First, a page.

Until my kids attended Catholic school, I don't think I was aware that the Monday following Easter is a special day of it's own. I don't know where I was when they covered that lesson in cathechism, but it was truly news to me. So, in addition to the week for spring break -- the kids had off Holy Thursday, Good Friday AND NOW Easter Monday! What was this extra day besides another way to
Apparently, in some countries that are predominantly Catholic, Easter Monday is a day of celebration that includes egg rolling contests and even dousing other people with water which, at one time, was holy water blessed the day before at Easter Sunday Mass and carried home to bless the house and food. I don't know of anyone who has water fights the day after Easter, and I don't think that was what the school was suggesting we do with the kids, although I'm sure they would have been amenable to the idea.
Yesterday, because the church gets so crowded on Easter, there was a second mass held downstairs in the cafeteria. That's where my family ended up. It's always a bit of a disappointment to not be in the church that is all decked out for Easter with lilies galore surrounding the baptismal font, the full choir and our own parish priest. However we were among good friends and fellow parishioners that we've known forever, and sometimes I think that such simple surroundings humble us in a good way. Besides, the visiting priest who celebrated mass for us made it very special. He was warm and kind and had a jovial way about him. He talked about how quickly the celebration and joy of Easter day seems to wind down and we fall back into just ordinary time. Even though Easter is celebrated for seven weeks in the church, before we go back into "ordinary time", it seems that without the bunnies and baskets and pretty bonnets to remind us, we're quick to forget. He likened it to the day after the Super Bowl! The following Monday can't possibly rival the celebration of winning day.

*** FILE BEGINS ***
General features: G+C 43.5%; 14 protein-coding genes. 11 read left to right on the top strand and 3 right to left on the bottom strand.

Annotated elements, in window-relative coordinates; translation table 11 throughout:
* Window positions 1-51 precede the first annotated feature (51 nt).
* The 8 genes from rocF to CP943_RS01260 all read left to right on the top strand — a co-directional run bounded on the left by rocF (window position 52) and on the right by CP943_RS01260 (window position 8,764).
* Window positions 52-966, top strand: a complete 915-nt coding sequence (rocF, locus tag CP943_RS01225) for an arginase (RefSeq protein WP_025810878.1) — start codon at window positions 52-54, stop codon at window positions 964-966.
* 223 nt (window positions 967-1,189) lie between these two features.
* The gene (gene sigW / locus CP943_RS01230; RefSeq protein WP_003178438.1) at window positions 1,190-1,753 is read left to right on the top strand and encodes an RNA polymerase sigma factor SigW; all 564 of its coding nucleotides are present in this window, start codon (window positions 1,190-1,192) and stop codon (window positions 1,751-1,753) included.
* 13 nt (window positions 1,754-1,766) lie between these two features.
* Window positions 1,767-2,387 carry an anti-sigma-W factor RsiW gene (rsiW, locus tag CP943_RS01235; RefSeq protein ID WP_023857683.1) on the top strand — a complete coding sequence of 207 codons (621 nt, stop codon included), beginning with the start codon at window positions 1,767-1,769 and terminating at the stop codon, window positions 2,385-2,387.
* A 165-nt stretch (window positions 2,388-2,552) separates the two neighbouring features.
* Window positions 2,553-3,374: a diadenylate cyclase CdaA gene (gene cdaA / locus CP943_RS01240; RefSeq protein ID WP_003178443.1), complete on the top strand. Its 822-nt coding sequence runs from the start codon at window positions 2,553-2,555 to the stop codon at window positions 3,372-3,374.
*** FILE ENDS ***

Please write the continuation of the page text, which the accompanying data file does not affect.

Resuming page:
The priest yesterday challenged us to keep up the level of joy that we would feel if we ourselves had entered the cave on Easter morning and found Christ had risen (and for this, he suggested, we should be grateful that we were at mass in the basement, as it made the exercise easier to imagine!) How quick we are as humans to fall back into our everyday ways, letting go of the celebration. He instructed us that we should be singing as we left, out into the parking lot and beyond. For the mass may have ended, but the celebration and joy have just begun.